Freedom. I thought about that word as I was feeding the cows this morning. What is a “freedom rally”? In the Bible, the exodus from Egypt is perhaps the archetype of freedom. Exodus is the story of freedom from slavery, freedom to serve God in the desert. Freedom to forge a new national identity, guided by a covenant in the shape of a treaty with God, the Ten Commandments.
For the past few weeks, Christians in the “freedom convoy” have been protesting vaccine mandates in Ottawa and other cities. They are protesting because they want freedom. Have they, in their churches, read The Law on Sunday mornings? I wonder what they are asking for freedom from. From laws? From rules?
The Judeo/Christian scriptures can help us sort out the present crisis. Laws, say many of us in our hearts and minds, are things to control us, to keep us in line, to keep our baser instincts in check. Laws make us bristle when they go against our desires.
But I don’t see laws, including the Ten Commandments, as negative at all. They are, as one of my clergy friends once said, “road signs on the way to freedom.” I know Christianity better than Judaism, so I’ll speak from a Newer Testament perspective. Christians believe that they may participate as ministering members of a world because of the work of Jesus Christ, who in his life, teachings, example, death and resurrection dealt a fatal blow to our baser natures, a fatal blow to the evil one.
Law shows us how to live: by loving God, by loving our neighbours. But perhaps more importantly, law frees us – if we co-operate with Jesus’ plans for this world – law frees us to do good. Law is not a matter of rules but of ability. It is the ability to be faithful because the Faithful One has done God’s work for us. It gives us the ability to love rather than hate our neighbour. Law, when we accept it as a gift, frees us from the idolatry of power, wealth, greed and pride.
Laws to live by
When I taught high school long ago, I engaged the students with the Older Testament book of Deuteronomy. While very much of that book remained mysterious to us, other parts were clear as a map to a happy, fulfilled life on this earth. Sanitary laws, laws about treatment of foreigners, laws relating to what we call Nature: these laws pointed those ancient nomadic Hebrews to a way of living a life of shalom as they moved into a more or less settled life in Palestine/Canaan.
As for the Ten Commandments, does anyone really believe that hatred and murder make a better world than love and understanding? Does anyone prefer family lives marked by adulterous parents? Or divorce? Would you prefer to live in a world marked by generosity or covetousness and greed? Someone wrote a psalm (#119) that uses 176 verses to praise the blessing of law – the Torah! Maybe humanity B.C.E. already had a pretty good idea that considering God before Self, the neighbour’s flourishing as necessary for our own, and submission to the common good of this world are the keys to a life of peace, joy, fulfillment, health and celebration. This is what Jews call shalom, and what Arab-speakers call salaam. Put in that context, it’s almost no sacrifice to wear a mask, to honour the knowledge of medical practitioners, to give up much travel.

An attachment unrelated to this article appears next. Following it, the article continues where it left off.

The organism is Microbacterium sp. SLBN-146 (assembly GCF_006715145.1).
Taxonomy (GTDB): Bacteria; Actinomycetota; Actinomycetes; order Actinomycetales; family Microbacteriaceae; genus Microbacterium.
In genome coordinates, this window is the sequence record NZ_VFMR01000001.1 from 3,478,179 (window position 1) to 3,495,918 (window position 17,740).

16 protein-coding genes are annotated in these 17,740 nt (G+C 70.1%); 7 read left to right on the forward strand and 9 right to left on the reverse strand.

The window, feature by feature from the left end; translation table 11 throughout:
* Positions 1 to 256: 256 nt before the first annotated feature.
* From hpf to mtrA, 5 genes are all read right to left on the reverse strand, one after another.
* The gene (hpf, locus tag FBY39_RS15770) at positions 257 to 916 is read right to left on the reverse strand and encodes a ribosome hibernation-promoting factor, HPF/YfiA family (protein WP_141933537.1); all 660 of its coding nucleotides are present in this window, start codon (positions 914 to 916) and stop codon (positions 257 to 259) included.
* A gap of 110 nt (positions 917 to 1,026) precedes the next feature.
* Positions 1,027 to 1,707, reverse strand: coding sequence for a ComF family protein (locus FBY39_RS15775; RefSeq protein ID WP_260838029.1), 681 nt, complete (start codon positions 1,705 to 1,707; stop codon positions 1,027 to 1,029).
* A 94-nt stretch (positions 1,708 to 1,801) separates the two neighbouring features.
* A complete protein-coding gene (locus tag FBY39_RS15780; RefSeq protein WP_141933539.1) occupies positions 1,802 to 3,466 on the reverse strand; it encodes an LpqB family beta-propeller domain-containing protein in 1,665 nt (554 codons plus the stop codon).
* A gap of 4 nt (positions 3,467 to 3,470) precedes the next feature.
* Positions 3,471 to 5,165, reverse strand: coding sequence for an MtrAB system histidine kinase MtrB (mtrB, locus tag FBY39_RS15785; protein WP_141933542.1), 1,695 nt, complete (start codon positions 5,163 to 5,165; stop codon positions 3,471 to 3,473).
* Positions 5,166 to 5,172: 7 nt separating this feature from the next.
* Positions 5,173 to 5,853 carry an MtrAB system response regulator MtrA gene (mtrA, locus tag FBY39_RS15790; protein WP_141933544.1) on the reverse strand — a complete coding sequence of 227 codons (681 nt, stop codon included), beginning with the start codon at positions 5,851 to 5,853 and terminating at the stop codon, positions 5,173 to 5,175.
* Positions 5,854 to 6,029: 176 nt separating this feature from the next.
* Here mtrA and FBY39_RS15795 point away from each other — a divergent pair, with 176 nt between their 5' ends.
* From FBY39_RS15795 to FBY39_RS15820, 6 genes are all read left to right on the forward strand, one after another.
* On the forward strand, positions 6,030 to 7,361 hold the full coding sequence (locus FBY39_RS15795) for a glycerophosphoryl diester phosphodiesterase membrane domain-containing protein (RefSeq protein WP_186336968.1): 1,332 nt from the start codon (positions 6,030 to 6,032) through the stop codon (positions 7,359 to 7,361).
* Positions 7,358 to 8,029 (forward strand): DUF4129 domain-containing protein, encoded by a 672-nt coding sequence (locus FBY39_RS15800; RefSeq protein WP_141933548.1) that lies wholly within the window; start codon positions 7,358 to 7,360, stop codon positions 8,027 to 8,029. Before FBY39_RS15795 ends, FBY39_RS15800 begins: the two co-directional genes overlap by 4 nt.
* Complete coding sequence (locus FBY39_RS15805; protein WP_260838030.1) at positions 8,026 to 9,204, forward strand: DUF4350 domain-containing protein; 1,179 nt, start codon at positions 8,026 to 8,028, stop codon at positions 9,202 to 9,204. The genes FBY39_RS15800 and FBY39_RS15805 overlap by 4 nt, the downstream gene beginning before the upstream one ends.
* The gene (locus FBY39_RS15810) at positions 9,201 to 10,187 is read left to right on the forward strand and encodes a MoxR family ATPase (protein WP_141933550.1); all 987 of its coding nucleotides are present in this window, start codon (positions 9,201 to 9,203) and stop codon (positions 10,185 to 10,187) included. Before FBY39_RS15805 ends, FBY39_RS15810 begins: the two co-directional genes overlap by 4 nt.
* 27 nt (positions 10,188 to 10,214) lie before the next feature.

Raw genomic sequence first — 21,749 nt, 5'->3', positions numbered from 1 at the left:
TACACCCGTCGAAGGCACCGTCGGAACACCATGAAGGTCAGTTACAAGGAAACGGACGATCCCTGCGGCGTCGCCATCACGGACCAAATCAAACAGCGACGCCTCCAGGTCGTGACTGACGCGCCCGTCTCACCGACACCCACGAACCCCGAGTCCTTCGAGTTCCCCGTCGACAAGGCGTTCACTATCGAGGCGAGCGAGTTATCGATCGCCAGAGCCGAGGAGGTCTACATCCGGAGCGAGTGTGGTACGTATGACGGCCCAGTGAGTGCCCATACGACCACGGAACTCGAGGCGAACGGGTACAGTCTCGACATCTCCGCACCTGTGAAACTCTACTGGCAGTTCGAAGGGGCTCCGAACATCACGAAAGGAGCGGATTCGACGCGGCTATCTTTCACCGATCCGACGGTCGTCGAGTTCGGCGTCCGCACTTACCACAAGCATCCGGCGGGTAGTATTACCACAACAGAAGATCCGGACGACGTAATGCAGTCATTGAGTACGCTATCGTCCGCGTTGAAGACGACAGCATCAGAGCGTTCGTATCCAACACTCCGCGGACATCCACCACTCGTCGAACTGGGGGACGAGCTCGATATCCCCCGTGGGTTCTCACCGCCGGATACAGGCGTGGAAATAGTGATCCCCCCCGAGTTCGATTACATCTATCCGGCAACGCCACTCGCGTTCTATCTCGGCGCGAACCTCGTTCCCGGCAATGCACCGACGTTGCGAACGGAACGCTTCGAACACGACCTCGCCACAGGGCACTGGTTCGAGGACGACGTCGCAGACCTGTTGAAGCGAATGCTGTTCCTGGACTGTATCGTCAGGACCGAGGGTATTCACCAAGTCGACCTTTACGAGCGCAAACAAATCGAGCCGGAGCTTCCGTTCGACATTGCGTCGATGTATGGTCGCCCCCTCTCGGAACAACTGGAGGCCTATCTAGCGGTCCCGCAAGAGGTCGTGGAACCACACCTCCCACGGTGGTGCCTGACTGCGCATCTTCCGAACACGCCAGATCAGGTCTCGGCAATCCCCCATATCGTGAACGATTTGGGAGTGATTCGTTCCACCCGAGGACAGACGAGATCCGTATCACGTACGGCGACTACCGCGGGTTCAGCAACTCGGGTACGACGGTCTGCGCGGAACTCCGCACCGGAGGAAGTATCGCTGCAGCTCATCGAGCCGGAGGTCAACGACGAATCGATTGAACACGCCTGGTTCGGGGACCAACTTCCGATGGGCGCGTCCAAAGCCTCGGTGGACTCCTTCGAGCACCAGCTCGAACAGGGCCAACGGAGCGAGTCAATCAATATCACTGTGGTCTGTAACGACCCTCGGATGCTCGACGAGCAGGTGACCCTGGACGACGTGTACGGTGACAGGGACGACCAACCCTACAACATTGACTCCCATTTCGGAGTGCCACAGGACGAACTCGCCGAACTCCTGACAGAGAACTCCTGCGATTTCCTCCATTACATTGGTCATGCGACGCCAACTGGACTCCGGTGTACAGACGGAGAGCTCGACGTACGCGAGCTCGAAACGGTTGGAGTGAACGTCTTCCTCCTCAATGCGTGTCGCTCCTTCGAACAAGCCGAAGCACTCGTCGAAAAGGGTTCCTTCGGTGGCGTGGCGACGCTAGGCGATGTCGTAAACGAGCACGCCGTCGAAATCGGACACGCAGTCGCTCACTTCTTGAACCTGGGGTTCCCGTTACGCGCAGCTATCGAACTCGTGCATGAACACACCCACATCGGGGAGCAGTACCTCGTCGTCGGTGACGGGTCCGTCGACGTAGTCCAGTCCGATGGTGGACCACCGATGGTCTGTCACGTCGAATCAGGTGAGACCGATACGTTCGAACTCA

Hunger for righteousness
I hope that if I feel called to demonstrate, it will be for human life, for pregnant women and the children they carry, for the immigrants, for Indigenous peoples, the partly-abled and the full-abled, the old, the young, the lonely rich, the aliens, the hosts. Freedom is a gift to me and is intended to be used for others. It often comes through obedience and submission to law that is meant to protect my neighbour and to set him or her free – from conditions that deny my neighbour’s value or enslave my neighbour to large forces in this world that see human beings as means to an end, not ends in themselves who exist for the glory of God.
In every decision, will my actions help the world see love, joy, peace, patience, kindness, goodness, faithfulness, gentleness and self-control? Even Christians with a different view of Biblical Law will no doubt affirm, regarding the fruit of the Spirit, that “against such things there is no law (Gal. 3:38).”
Will my neighbours who don’t know Jesus Christ see him pronouncing a blessing on my actions as those of meekness, peace-making, as coming from a heart of purity, a hunger not for my way of seeing a current issue, but a hunger for righteousness?
A Prayer for our Country
On February 11, the Canadian Council of Churches issued a prayerful statement calling Canadian Christians to focus on the values we share and demanding an end to all hate speech associated with the protests in Ottawa.
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